Moreover, it tastes just like rice, but with a hint of corn, said brand manager Kare Cristobal.
With such virtuous qualities, is there a catch somewhere? Maybe it’s difficult to cook?
Not really, said chef Joey de la Cruz. Cooking corn rice is as simple as BPS. Boil the water, pour in the grains, then simmer for around 10 to 15 minutes.
Chef Jessie Sincioco herself has cooked with corn rice and if her menu during the launch was any indication, this product has versatility added to its virtues.
For starters she served mesclun greens with raspberry vinaigrette, accented by prawns coated in crunchy corn rice .
The hearty soup of minestrone had corn rice along with the vegetables, while the main courses of pan fried cod fish fillet in Pommery mustard sauce and grilled chicken breast in creamy pepper sauce were served with RiCo pilaf.
Dessert was a “wow!” moment, with a silky roll of butter cream encased in crunchy finely grated corn rice.
So what’s not to like about RiCo? Maybe the price. At P60 per kilo, it’s a bit expensive. However, considering that the cheapest rice is now around P48 per kilo and red rice or brown rice (which may have the equivalent amount of fiber) can cost as much as P110 per kilo, RiCo can seem like a bargain.
Moreover, said Gayanelo, since it’s made of 100 per cent Philippine-grown corn, this innovative product provides increased livelihood for Filipino farmers and helps develop the country’s natural resources.
Enough said. If RiCo were a person, it would be the person you love to hate: bright, beautiful, talented, plus kind and gracious too. But it’s a food product that seems to bear so many advantages and benefits. Perhaps the only thing that would be jealous of it would be…rice?
I tried cooking RiCo corn rice in my kitchen and what can I say? It was easy to cook, it did taste like rice with a subtle hint of corn in the finish, perhaps reminiscent of nachos or corn tortillas. And yes, it was versatile. I made tuyo fried corn rice with it and not only did it blend well with the other ingredients, its lively color also made the dish look so appetizing.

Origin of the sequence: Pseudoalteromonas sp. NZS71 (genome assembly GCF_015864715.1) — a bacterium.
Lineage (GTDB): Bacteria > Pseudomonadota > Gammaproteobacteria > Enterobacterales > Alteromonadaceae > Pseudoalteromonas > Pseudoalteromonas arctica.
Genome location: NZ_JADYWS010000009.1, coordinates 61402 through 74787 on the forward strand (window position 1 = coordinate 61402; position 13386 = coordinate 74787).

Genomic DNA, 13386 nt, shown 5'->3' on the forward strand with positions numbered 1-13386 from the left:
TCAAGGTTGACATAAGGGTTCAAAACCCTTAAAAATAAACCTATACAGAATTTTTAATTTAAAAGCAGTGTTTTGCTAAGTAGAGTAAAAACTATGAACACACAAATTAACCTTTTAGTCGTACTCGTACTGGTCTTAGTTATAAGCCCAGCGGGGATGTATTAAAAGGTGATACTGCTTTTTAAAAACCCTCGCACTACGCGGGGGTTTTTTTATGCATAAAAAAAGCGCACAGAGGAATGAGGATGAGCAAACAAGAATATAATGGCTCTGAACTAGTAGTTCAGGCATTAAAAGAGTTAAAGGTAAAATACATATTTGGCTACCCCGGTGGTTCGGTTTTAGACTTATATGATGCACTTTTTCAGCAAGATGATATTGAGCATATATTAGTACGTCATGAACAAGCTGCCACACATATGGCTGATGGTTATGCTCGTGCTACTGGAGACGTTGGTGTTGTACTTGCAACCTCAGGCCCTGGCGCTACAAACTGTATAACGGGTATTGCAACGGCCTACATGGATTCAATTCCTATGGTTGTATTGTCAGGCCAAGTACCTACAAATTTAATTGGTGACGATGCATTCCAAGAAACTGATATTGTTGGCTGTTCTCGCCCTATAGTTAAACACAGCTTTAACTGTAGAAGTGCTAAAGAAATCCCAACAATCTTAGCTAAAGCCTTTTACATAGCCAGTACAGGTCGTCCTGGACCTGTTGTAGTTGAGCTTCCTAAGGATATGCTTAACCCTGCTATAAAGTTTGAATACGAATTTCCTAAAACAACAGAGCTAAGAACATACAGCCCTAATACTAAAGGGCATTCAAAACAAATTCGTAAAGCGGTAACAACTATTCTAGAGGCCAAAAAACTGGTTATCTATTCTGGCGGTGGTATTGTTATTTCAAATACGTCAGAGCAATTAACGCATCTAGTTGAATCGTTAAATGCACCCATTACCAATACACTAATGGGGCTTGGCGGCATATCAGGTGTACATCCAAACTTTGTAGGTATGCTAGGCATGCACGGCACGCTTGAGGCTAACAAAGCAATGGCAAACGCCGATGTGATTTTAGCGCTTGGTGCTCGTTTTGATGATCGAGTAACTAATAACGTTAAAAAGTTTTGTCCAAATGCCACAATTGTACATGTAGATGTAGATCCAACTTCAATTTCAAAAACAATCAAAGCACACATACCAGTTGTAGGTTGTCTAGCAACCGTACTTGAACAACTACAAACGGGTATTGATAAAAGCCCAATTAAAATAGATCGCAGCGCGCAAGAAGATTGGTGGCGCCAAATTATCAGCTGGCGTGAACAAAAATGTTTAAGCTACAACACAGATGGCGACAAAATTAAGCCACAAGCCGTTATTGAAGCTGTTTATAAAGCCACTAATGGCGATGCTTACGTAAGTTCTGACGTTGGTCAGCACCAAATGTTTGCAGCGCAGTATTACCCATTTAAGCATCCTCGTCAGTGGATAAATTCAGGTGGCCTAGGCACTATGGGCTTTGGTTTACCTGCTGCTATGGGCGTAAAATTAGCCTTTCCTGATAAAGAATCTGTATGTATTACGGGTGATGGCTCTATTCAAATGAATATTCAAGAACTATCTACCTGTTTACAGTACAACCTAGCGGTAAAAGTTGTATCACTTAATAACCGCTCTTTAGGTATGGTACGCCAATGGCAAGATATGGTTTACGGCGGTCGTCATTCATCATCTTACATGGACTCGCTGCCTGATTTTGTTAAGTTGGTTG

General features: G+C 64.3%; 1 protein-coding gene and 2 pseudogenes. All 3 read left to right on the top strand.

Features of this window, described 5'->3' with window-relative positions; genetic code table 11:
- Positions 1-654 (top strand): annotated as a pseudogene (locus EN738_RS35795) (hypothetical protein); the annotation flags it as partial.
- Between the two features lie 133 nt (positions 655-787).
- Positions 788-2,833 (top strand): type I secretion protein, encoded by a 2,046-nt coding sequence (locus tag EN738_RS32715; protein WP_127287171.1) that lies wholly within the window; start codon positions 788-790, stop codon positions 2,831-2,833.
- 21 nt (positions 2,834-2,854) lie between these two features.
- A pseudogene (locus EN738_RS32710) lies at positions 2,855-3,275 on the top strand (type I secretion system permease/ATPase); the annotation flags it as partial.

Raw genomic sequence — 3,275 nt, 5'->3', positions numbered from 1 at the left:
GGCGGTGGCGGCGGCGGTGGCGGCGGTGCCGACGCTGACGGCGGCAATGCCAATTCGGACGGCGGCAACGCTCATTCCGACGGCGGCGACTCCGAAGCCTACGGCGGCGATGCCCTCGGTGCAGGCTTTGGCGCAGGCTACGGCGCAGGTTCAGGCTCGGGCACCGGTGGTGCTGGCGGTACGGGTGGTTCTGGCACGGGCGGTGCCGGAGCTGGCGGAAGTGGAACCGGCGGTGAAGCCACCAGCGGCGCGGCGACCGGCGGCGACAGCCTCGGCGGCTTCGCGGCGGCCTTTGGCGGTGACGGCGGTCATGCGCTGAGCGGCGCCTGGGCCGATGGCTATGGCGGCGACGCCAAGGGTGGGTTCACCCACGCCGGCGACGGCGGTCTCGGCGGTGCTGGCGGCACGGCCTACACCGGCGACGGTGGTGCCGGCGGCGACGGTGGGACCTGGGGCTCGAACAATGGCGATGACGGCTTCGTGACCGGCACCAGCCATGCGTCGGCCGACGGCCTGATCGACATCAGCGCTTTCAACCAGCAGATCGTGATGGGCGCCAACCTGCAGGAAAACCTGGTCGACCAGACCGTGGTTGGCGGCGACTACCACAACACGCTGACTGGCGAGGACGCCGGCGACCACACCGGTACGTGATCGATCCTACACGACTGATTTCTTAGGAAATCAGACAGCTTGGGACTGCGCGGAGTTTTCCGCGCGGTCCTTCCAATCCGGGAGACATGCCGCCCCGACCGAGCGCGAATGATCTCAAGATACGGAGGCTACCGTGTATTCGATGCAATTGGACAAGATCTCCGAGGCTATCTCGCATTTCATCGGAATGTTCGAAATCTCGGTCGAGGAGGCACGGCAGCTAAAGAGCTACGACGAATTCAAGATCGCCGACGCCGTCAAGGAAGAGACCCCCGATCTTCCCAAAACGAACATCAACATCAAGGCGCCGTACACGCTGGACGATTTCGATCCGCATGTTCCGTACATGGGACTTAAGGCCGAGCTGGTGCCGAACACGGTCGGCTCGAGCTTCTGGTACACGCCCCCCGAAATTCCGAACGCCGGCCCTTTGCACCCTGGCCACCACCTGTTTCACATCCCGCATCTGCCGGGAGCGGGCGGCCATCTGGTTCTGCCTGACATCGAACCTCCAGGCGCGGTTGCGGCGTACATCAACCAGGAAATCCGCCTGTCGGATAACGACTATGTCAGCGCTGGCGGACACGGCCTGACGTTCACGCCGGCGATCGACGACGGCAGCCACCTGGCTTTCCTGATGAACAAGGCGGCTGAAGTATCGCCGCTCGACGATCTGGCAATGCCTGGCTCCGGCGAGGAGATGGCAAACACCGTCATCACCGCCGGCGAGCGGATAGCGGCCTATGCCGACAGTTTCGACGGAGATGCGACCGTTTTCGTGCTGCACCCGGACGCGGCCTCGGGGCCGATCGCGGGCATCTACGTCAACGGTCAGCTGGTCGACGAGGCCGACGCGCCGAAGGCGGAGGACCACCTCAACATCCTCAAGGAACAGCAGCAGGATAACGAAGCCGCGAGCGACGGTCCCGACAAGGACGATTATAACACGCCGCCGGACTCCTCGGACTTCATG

Here are the recipes. Move over, rice. As much as we love you, you’re about to have some serious competition.
Basic Corn Rice
1 ½ c water
1 c RiCo corn rice
Pour water into a rice cooker. Turn on the rice cooker and bring water to a boil. Add the RiCo corn rice, distributing the grains evenly. Let cook until the water has been completely absorbed and the rice cooker automatically turns to “warm” or “off”.
Let rest for a few minutes then transfer to a serving bowl and fluff the corn rice with a serving fork. Makes a little over 2 cups corn rice. Serve with desired dishes as you would rice.
Fried Corn Rice with Tuyo
2 tbsp cooking oil
1 medium onion, chopped
3 cloves garlic, chopped
1 medium tomato, thinly sliced diagonally
5 – 6 pieces bottled tuyo, drained and sliced into bite-size pieces
2 cups cooked corn rice
Salt and pepper, to taste
¼ c wansuy leaves (optional)
Heat the cooking oil in a large wok or frying pan. Add the onions and sauté over low heat for one to 2 minutes. Stir in the garlic and tomatoes and continue sautéing until the garlic is fragrant and tomatoes are softened, around 2 minutes.
Add the tuyo and stir-fry for a further one to 2 minutes. Pour in the cooked corn rice and season with salt and pepper. Toss gently with the other ingredients. Add the wansuy leaves. Transfer to a serving platter and serve immediately. Makes 2 to 3 servings.
- After opening the package store the corn rice in an airtight container.
- Do not wash the grains as these are already clean. Washing the grains may remove some of the iron and vitamins.
- For the fried rice, you may add more tuyo if desired.
- This is best served immediately after it’s cooked, while it’s still warm.
- Suggested side dishes: mango chutney, pickled radish, achara (pickled papaya).
- Instead of tuyo you can use bottled sardines or bottled tinapa.